An ordered list is a numbered list. This could range from
a simple list like the top five vacation destinations to a
complex outline combining Arabic and Roman numerals
with alphabetic characters. An unordered list is also
known as a bulleted list. In addition to font and spacing
considerations, you will also need to determine indent
options and what numbering system to use for an
ordered list or which bullet character to use of an
unordered list.
Pages offers the options of text bullets, image bullets
and custom image bullets. I can choose one of the
offered selections or create my own design and assign it
using the custom image option. For ordered lists, I can
choose from Arabic numerals, Roman numerals or
alphabetic characters with several choices for separators
(such as decimal points or parentheses). I can also set up
a tiered numbering system with different number types at
each level. Other word processing applications offer
similar options including the ability to totally customize
them yourself.
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Although these can take some time to
set up, a custom-styled list can
improve the readability of specialized
content such as a text-based
descendant chart. By spending the
time to set indent spacing for each
generation level within your ordered
list, you’ve made your chart much
easier to follow.

Standard Styles
When you compare the custom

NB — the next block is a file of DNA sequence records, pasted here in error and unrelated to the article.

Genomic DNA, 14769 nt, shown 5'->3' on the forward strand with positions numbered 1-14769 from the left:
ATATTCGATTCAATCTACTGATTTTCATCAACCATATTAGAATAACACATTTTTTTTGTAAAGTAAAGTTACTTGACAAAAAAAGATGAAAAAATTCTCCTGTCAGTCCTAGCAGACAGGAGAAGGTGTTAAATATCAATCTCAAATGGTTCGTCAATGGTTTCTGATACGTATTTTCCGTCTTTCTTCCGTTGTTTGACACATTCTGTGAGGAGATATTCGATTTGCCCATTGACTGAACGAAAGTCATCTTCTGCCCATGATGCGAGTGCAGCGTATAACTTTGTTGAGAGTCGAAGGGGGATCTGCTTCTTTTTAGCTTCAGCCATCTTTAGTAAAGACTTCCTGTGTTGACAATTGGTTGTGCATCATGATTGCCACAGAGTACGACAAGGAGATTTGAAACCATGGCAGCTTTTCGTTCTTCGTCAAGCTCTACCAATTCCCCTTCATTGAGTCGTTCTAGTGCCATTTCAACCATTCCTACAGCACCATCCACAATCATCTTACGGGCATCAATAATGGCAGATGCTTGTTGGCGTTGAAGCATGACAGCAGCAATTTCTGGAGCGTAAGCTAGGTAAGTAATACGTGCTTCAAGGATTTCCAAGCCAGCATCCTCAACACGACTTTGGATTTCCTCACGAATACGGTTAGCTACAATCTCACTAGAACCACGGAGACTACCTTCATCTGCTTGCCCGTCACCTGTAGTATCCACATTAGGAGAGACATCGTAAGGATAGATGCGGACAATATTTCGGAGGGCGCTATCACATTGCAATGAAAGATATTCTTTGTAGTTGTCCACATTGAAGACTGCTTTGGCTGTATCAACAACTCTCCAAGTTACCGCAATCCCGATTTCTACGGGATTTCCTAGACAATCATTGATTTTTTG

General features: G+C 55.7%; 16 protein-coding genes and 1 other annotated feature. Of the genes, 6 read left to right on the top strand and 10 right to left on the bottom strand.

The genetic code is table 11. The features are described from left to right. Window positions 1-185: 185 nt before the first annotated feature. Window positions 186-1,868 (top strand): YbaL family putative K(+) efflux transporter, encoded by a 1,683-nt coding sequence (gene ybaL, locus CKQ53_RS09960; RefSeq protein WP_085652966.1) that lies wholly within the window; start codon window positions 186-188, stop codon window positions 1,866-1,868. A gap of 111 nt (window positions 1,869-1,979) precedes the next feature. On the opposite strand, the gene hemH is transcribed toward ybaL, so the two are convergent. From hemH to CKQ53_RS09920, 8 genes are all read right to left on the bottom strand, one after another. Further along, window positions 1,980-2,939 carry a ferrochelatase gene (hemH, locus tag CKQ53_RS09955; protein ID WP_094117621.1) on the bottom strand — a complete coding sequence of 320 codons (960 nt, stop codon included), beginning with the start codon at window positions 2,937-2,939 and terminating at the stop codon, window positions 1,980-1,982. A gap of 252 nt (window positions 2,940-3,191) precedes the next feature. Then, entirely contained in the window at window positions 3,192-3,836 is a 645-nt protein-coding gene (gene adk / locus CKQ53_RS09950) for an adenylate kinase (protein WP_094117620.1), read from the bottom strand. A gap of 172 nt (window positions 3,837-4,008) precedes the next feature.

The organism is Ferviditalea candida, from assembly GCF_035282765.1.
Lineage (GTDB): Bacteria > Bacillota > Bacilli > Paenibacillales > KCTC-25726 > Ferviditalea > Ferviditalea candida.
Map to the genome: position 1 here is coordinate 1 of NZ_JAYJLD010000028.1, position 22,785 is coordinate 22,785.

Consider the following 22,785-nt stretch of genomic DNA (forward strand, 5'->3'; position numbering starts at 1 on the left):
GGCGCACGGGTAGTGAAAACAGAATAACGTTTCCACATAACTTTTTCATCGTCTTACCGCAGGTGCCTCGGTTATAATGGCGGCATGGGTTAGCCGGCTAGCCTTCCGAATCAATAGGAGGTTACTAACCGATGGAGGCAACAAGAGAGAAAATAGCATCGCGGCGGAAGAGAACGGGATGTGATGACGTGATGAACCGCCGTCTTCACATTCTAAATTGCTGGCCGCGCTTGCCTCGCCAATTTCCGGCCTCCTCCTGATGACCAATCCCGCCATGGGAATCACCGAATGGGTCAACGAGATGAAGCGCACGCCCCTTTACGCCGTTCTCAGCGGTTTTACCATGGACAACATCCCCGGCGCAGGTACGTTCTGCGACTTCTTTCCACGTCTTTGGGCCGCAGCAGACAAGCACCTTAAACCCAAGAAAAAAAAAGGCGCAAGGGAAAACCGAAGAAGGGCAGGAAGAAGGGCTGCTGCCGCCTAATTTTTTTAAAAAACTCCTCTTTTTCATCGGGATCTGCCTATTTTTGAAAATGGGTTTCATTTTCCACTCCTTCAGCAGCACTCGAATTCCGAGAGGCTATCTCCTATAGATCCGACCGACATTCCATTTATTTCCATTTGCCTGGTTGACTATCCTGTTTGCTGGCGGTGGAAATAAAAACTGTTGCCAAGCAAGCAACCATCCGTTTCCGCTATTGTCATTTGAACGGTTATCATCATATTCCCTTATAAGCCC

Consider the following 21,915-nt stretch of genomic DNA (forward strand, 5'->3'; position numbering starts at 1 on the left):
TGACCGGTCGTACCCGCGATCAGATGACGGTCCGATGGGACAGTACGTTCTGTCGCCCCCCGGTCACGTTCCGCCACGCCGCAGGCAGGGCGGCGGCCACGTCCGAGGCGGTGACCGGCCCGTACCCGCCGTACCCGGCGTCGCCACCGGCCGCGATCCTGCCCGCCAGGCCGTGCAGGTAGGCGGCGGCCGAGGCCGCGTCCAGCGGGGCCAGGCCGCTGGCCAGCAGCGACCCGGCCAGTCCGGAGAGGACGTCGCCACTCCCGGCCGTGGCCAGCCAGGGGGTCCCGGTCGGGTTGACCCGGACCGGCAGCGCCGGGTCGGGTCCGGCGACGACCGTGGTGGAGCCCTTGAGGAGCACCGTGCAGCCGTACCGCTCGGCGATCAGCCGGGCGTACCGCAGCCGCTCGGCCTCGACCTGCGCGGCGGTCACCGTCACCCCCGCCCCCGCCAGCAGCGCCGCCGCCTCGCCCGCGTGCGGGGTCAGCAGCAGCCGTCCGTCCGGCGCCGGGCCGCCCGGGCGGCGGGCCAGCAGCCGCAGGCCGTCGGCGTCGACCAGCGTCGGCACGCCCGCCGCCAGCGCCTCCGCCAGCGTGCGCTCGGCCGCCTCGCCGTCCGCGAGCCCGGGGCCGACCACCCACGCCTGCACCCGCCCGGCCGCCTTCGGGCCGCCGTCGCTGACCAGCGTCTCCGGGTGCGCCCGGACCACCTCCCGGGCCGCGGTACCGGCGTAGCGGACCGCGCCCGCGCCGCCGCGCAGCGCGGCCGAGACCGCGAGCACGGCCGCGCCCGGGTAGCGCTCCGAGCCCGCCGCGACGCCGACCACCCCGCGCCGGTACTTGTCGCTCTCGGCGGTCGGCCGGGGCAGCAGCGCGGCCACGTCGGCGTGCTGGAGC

templates your word processing
software includes in the package with
the default template, you will find that
a standard set of styles are available in
each. The Heading 1, Heading 2,
Heading 3 example is quite common.
Often these standard style are used
for additional word processing
functions, such as table of contents generation. If you
create custom styles to replace the stock Header styles,
you will also need to manually assign those custom styles
when setting up other features which use the stock styles.

Naming Styles
When creating custom styles for your specific needs, it’s a
good idea to give them names that describe there
purpose. In my earlier example, I named my new style
“Inscription”. Since that document is a cemetery
inventory, Inscription is a style name relevant to the
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document’s content. For this how-to guide, it would not
be suitable. Styles should be named to describe their
purpose.

Summary
Styles help insure a standard look throughout a long
document and make it much easier to maintain a
professional look for your writing project. As you have
seen, styles are not difficult to use or customize and they
are a great time saver. Now that you see how easy styles
are, you’re ready to put them to work simplifying other
aspects of your project - like automatic table of contents
generation, managing indexes, footnotes and endnotes,
and bibliographies.

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Resources
The examples used in this guide were created with
iWorks Pages. The following references provide specific
how-to information for other word processing
applications.
• OpenOffice.org’s Writer User Guide 

[online, no cost]
• iWork ’09: The Missing Manual 

[Amazon, retail $39.99]
• Microsoft Word 2007: The Missing Manual 

[Amazon, retail $29.99]
• Microsoft Office 2008 for Mac: The Missing Manual
[Amazon, retail $34.99]


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Author Info


lson

Denise Barrett O
rida

St. Augustine, Flo
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http://moultriecr
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Twitter - @moultri
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Email - denise@m